And some good one-liners:

Life is long if you know how to use it.
We are not given a short life but we make it short.
You act like mortals in all that you fear, and like immortals in all that you desire.
Learning how to live takes a whole life, and, which may surprise you more, it takes a whole life to learn how to die.
The man who… organizes every day as though it were his last, neither longs for nor fears the next day.
The present is short, the future is doubtful, the past is certain.
Life is very short and anxious for those who forget the past, neglect the present, and fear the future.
They lose the day in waiting for the night.
Filed under: my reading year 2014

Seneca, On The Shortness of Life

I really love the Penguin Great Ideas series of nicely designed skinny paperbacks. (I particularly like the Montaigne edition.)

I didn’t finish this one, only read 2 out of the 3 essays. (One of the promises I’ve made myself this year is that I won’t continue on with a book if it’s become a chore reading it.) But I liked the title essay (well, not really an essay, but a letter to Seneca’s friend, Paulinus).

On guarding your time (“Nobody works out the value of time: men use it lavishly as if it cost nothing.):

Men do not let anyone seize their estates, and if there is the slightest dispute about their boundaries they rush to stones and arms; but they allow others to encroach on their lives — why, they themselves even invite in those who will take over their lives. You will find no one willing to share out his money; but to how many does each of us divide up his life! People are frugal in guarding their personal property; but as soon as it comes to squandering time they are most wasteful of the one thing in which it is right to be stingy.

This is followed by a passage that haunts me, when Seneca says to “hold an audit of your life”:

Call to mind when you ever had a fixed purpose; how few days have passed as you had planned; when you were ever at your own disposal; when your face wore its natural expression; when your mind was undisturbed…

On not mistaking age for wisdom or a well-lived life:

You must not think a man has lived long because he has white hair and wrinkles: he has not lived long, just existed long. For suppose you should think that a man had had a long voyage who had been caught in a raging storm as he left harbor, and carried hither and thither and driven round and round in a circle by the rage of opposing winds? He did not have a long voyage, just a long tossing about.

The case for reading:

[Those who read] not only keep a good watch over their own lifetimes, but they annex every age to theirs. All the years that have passed before them are added to their own…. We are excluded from no age, but we have access to them all.. why not turn from this brief and transient spell of time and give ourselves wholeheartedly to the past, which is limitless and eternal and can be shared with better men than we?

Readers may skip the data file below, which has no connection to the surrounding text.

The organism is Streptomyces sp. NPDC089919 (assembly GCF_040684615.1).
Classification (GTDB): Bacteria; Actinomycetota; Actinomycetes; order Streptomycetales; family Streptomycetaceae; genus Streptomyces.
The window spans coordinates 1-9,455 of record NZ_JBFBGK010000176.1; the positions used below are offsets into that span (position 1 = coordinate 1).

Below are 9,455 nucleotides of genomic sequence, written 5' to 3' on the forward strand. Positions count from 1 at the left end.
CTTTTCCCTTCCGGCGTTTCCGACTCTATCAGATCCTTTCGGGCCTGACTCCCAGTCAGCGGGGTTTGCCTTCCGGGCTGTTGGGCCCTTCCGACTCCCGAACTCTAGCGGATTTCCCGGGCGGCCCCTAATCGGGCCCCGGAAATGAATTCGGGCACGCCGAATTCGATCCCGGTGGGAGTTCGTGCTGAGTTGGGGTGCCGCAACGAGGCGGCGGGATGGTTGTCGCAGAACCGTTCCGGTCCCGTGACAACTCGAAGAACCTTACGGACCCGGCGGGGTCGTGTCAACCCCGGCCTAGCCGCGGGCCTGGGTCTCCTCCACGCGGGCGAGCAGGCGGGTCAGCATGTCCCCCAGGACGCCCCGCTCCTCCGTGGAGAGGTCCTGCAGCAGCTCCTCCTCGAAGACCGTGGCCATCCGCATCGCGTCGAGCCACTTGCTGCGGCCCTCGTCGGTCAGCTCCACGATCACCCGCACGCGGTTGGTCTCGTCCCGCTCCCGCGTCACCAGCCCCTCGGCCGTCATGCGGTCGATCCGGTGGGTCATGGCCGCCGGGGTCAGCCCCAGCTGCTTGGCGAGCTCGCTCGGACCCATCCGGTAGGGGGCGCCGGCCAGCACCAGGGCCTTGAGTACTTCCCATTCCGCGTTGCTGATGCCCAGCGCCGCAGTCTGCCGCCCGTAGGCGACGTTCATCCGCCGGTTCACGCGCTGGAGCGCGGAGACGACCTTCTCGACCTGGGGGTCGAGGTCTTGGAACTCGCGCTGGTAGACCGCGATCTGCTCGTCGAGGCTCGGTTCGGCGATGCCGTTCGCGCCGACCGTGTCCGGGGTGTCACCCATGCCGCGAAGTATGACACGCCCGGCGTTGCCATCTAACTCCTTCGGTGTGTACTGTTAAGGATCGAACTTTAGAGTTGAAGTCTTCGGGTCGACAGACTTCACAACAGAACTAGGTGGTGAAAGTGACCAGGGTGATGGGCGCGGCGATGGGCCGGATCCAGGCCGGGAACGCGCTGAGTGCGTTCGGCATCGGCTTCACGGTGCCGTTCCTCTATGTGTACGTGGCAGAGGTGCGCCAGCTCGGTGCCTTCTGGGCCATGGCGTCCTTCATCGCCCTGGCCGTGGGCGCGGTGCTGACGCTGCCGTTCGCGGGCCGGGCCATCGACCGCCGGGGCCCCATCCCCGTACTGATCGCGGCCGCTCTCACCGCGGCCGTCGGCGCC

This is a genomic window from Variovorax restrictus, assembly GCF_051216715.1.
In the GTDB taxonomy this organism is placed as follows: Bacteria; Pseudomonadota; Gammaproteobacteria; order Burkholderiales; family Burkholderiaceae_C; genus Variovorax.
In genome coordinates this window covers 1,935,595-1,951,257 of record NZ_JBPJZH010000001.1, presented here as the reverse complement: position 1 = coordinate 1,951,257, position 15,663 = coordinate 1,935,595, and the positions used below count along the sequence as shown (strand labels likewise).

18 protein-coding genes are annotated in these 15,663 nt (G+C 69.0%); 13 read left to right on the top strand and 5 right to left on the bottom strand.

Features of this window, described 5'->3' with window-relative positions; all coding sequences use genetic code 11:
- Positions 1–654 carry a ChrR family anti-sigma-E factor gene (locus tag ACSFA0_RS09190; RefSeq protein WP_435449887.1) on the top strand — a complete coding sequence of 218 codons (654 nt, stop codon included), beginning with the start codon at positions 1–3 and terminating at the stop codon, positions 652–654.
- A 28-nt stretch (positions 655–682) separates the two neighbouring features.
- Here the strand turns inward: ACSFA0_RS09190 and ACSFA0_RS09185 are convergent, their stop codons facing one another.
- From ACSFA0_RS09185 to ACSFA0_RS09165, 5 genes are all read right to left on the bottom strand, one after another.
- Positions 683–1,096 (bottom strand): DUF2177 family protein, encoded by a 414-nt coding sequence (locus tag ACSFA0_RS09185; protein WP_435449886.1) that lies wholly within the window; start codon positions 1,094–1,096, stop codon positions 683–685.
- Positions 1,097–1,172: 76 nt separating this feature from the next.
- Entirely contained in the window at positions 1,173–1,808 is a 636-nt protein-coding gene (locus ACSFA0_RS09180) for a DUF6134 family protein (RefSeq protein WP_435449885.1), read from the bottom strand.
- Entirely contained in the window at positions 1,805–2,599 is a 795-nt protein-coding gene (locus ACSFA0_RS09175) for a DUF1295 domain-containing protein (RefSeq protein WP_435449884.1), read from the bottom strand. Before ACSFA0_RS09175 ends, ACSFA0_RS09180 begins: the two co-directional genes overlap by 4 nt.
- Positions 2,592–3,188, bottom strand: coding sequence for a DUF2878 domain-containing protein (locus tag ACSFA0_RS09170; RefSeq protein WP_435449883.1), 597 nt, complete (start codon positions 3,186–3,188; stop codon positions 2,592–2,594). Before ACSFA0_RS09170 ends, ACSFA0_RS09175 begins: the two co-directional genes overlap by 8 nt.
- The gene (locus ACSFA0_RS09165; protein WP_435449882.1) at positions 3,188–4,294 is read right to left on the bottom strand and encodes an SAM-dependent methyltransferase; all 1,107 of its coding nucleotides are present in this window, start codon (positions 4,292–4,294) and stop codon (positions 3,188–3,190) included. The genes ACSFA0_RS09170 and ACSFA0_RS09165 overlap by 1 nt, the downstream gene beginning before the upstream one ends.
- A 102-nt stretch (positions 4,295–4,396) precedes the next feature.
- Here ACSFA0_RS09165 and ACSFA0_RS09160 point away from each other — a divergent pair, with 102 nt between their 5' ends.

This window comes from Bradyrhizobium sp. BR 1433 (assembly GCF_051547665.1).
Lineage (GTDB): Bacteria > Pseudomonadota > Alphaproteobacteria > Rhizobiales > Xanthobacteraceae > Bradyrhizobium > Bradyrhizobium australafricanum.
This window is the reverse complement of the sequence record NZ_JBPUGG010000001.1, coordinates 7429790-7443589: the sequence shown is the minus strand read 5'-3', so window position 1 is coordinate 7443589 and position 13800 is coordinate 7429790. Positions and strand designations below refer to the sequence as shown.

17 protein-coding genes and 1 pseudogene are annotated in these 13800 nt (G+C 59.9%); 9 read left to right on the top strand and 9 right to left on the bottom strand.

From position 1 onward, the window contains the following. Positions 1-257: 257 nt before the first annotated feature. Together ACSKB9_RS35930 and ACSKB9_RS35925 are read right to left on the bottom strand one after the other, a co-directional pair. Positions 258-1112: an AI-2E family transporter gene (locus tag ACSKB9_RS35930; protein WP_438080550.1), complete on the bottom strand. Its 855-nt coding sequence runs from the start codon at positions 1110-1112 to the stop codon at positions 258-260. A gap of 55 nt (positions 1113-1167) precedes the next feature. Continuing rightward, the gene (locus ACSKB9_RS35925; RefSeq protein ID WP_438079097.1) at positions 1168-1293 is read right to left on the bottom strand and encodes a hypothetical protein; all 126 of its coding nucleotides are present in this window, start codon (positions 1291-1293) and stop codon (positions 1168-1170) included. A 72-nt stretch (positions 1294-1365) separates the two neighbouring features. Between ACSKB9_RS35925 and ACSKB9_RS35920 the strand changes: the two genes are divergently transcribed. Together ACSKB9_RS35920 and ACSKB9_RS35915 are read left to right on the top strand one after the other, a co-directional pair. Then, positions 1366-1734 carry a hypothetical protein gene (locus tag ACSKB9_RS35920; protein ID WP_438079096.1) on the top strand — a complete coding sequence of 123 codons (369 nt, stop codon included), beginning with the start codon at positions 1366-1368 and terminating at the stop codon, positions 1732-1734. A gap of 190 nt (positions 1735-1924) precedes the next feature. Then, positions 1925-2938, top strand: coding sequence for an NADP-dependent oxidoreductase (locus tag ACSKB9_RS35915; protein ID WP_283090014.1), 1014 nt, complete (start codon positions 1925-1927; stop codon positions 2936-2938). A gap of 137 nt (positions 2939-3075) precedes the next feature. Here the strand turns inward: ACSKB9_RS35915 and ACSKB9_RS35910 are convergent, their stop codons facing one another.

On climbing your own family tree (realizing now I basically plagiarized Seneca for Steal Like An Artist):

We are in the habit of saying that it was not in our power to choose the parents who were allotted to us, that they were given to us by chance. But we can choose whose children we would like to be. There are households of the noblest intellects: choose the one into which you wish to be adopted, and you will inherit not only their name but their property too. Nor will this property need to be guarded meanly or grudgingly: the more it is shared out, the greater it will become.

On worrying about your “legacy”:

Some men, after they have crawled through a thousand indignities to the supreme dignity, have been assailed by the gloomy thought that all their labors were but for the sake of an epitaph.

And some good one-liners:

  • Life is long if you know how to use it.
  • We are not given a short life but we make it short.
  • You act like mortals in all that you fear, and like immortals in all that you desire.
  • Learning how to live takes a whole life, and, which may surprise you more, it takes a whole life to learn how to die.
  • The man who… organizes every day as though it were his last, neither longs for nor fears the next day.
  • The present is short, the future is doubtful, the past is certain.
  • Life is very short and anxious for those who forget the past, neglect the present, and fear the future.
  • They lose the day in waiting for the night.

Filed under: my reading year 2014

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John Cassavetes, Cassavetes on Cassavetes


  People are afraid to be themselves, until they become other people, and they can never become themselves again.


(via)

John Cassavetes, Cassavetes on Cassavetes

People are afraid to be themselves, until they become other people, and they can never become themselves again.

(via)

(Source: 5oclockcoffees)

May 19, 2014
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The artist doesn’t have to be suffering to portray suffering, he just has to UNDERSTAND suffering.